Creative Commons License

Republish our articles for free, online or in print, under a Creative Commons license.

A bank of phone booths against a gray background
Illustration by theblackrhino on Depositphotos

“You’ll be fine,” she promised me. 

I don’t always get this lucky, but her number was the first one I called, and she answered after one ring. It was like hitting the lottery.

Here I am, two days after being moved into administrative segregation — also known as AdSeg, or solitary confinement — and most likely about to be transferred out of San Quentin State Prison, where I have resided over five years, to a new prison. But I’m smiling and comfortable because of her, the love of my life. My incarceration would be very different without her faith in me. 

She’s had this effect since our first evening together, in 1995, when everything seemed to click all at once. I remember most of all her hazel-green eyes, infused with cosmic flecks of gold and amber, that indicated the smoldering intelligence behind her big Midwestern smile. 

Back then, we intended to remain commitment-free and open to exploring all romantic options. It only took a couple of weeks before we realized there wasn’t going to be anyone else.

Before my arrest shattered our partnership in 2003, we lived together for over seven years. During that time, I watched her earn her bachelor’s degree from the University of California, Los Angeles, and she watched me set up my own grow lab for high-quality marijuana. 

Even though she appreciated the care and artisanship I applied toward my illegal endeavors, she had pointed out that I could funnel my productive energy into something more respectable. 

I’d shrug off her objections and assure her I knew what I was doing, stressing that weed was harmless and my clients were good, friendly people. I did not think I’d find myself in a situation that could lead to murder. 

Nowadays, she and I discuss fate, free will and the consequences of bad decisions.

My incarceration has forced us both to grow and develop independently over the last 20 years. Yet there remains a substantial connection between us. That’s why the phone means so much to me at crucial times like this. We could gab away about anything — her relationship status, my daily travails, her business ventures, my writing projects — but we also talk about the work we’ve done to examine our issues and ourselves. Our conversations are as genuine, critical and caring as they were before I got locked up.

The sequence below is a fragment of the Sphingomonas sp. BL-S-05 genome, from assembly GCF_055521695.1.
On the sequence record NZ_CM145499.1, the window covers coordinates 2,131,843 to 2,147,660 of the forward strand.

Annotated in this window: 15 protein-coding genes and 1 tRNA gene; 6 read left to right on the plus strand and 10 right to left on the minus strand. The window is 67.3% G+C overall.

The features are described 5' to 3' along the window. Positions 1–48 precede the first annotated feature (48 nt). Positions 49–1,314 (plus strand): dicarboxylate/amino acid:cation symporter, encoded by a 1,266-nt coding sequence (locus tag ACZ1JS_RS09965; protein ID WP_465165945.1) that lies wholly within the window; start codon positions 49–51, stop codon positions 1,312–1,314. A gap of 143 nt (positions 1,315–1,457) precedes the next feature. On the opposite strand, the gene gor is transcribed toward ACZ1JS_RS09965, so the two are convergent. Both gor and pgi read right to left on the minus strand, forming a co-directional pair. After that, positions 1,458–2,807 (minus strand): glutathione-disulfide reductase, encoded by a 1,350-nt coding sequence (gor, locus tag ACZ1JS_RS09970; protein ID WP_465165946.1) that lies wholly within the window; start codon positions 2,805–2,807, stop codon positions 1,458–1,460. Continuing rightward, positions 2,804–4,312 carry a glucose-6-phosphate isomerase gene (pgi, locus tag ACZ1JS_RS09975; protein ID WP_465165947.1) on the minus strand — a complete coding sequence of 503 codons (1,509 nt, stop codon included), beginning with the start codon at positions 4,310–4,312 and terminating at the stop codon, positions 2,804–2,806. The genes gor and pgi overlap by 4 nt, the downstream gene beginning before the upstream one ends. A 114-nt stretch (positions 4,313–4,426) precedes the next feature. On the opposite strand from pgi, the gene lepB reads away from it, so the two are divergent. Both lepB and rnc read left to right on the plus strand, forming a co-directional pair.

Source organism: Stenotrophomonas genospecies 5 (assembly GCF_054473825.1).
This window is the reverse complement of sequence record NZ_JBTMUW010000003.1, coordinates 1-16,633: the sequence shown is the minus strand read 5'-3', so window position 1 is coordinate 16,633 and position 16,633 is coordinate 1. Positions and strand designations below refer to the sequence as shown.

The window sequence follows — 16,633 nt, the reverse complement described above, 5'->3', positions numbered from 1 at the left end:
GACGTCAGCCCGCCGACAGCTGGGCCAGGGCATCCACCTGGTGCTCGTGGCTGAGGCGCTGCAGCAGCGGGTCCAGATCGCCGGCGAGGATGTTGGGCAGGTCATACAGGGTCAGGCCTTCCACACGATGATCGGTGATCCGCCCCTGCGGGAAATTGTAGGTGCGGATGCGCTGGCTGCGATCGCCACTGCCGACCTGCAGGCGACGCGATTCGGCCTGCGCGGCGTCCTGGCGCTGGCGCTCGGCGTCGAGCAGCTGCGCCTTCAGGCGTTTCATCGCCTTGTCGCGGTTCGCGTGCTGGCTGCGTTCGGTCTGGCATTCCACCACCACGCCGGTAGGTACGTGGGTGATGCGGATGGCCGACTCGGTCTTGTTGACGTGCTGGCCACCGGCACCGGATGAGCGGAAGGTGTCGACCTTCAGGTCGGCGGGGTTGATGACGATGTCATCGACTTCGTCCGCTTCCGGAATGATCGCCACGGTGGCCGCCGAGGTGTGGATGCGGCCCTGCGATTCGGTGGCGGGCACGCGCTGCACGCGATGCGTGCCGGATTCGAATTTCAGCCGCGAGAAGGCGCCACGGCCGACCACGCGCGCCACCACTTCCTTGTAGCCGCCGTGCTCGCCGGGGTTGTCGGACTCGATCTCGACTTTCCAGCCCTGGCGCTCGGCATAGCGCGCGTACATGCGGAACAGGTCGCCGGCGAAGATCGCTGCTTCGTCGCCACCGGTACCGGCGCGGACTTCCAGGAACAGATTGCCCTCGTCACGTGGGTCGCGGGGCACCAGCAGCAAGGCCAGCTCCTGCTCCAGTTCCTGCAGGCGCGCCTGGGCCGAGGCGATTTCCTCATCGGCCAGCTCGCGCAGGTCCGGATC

She never ceases to remind me to stay focused on getting out. “You’re a smart guy,” she’ll say. “You’ve paid your debt. I see it. There’s no reason for you to stay locked up in there.”

Not everyone would agree, of course: I’m a convicted murderer serving an indeterminate life sentence. But at least the person who knows and understands me best believes I’m fit to reenter society. 

Besides my victim and his family, she has the right to be the most angry at what I’ve done, the most resentful. Instead, she’s an example of all that is pure and decent. Earning her forgiveness allows me to hope for some sort of universal redemption. First I’ll have to find a way to forgive myself.

And yet I’m kicking myself for fueling a strange new chapter. I’ve never been placed in AdSeg before, except during the reshuffle amid San Quentin’s massive COVID-19 outbreak in 2020. This time, I’m here for administrative reasons.

I had apparently taken my role as president of the Inmate Advisory Council too seriously, speaking too loudly and advocating for too much. I thought I was doing the right thing by representing others rather than choosing the easiest path for myself.

Instead, the administration claims my safety is at risk, and so-called confidential informants have said other prisoners wish me harm, according to the notice I received documenting the reason for the move to AdSeg. I’m not buying it. 

At a preliminary review, I told the facility captains that I’m not in any real danger. I’m confronted all the time by residents about volatile issues, and I thought that was par for the course with the council role. Sometimes they cuss me out, sure. But we communicate. We debate. We hear each other out.

The way I saw it, that was the ideal position for a community leader. One goal of rehabilitation was to learn to accept other views without reacting violently.

Even if I put my foot in my mouth quite a bit, I listened to my critics. I owned up to my shortcomings.

And when I didn’t, the love of my life told me so. Even as my biggest fan, she would point out errors, usually playfully and sometimes snappishly. We’ve been able to weather many verbal storms. 

I don’t have much besides memories right now. I don’t have my notes or my address book. I don’t have my stock of private food. I don’t have my shampoo, my toothpaste or my lotion. I’m not even allowed to have pants. I’m sitting here in my underwear. It’s cold this time of year.

But I was able to reach out to the woman I love for a quick phone call. It makes me believe I will get through this. I will take her words to heart. I will figure it out. I will be fine.

Disclaimer: The views in this article are those of the author. Prison Journalism Project has verified the writer’s identity and basic facts such as the names of institutions mentioned.

Joe Garcia is a journalist and PJP correspondent incarcerated in California. Garcia was previously a staff writer and the chair of the Journalism Guild for San Quentin News. In addition to prison publications, his work has appeared in The New Yorker, the Washington Post and the Sacramento Bee.